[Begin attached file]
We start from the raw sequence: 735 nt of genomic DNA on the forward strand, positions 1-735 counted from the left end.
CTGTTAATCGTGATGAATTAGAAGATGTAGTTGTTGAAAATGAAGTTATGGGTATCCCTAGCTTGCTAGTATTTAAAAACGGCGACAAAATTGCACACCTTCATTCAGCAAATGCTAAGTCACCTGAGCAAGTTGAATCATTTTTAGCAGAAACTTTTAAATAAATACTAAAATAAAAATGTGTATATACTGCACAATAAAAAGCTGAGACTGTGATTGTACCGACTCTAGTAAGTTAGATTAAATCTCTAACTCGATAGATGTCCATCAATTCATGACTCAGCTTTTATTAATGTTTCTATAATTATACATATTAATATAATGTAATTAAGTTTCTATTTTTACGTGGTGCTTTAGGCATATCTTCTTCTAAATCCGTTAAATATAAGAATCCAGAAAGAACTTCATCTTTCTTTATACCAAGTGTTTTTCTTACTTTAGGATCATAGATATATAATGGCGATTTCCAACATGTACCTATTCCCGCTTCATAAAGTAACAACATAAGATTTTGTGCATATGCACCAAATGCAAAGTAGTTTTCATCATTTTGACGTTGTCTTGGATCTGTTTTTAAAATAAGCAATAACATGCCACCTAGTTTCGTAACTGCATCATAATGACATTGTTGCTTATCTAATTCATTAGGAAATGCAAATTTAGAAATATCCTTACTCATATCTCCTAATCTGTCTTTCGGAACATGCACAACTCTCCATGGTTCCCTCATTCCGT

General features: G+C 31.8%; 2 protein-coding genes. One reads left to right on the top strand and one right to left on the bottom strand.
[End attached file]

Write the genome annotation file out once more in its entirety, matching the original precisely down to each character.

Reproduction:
We start from the raw sequence: 735 nt of genomic DNA on the forward strand, positions 1-735 counted from the left end.
CTGTTAATCGTGATGAATTAGAAGATGTAGTTGTTGAAAATGAAGTTATGGGTATCCCTAGCTTGCTAGTATTTAAAAACGGCGACAAAATTGCACACCTTCATTCAGCAAATGCTAAGTCACCTGAGCAAGTTGAATCATTTTTAGCAGAAACTTTTAAATAAATACTAAAATAAAAATGTGTATATACTGCACAATAAAAAGCTGAGACTGTGATTGTACCGACTCTAGTAAGTTAGATTAAATCTCTAACTCGATAGATGTCCATCAATTCATGACTCAGCTTTTATTAATGTTTCTATAATTATACATATTAATATAATGTAATTAAGTTTCTATTTTTACGTGGTGCTTTAGGCATATCTTCTTCTAAATCCGTTAAATATAAGAATCCAGAAAGAACTTCATCTTTCTTTATACCAAGTGTTTTTCTTACTTTAGGATCATAGATATATAATGGCGATTTCCAACATGTACCTATTCCCGCTTCATAAAGTAACAACATAAGATTTTGTGCATATGCACCAAATGCAAAGTAGTTTTCATCATTTTGACGTTGTCTTGGATCTGTTTTTAAAATAAGCAATAACATGCCACCTAGTTTCGTAACTGCATCATAATGACATTGTTGCTTATCTAATTCATTAGGAAATGCAAATTTAGAAATATCCTTACTCATATCTCCTAATCTGTCTTTCGGAACATGCACAACTCTCCATGGTTCCCTCATTCCGT

General features: G+C 31.8%; 2 protein-coding genes. One reads left to right on the top strand and one right to left on the bottom strand.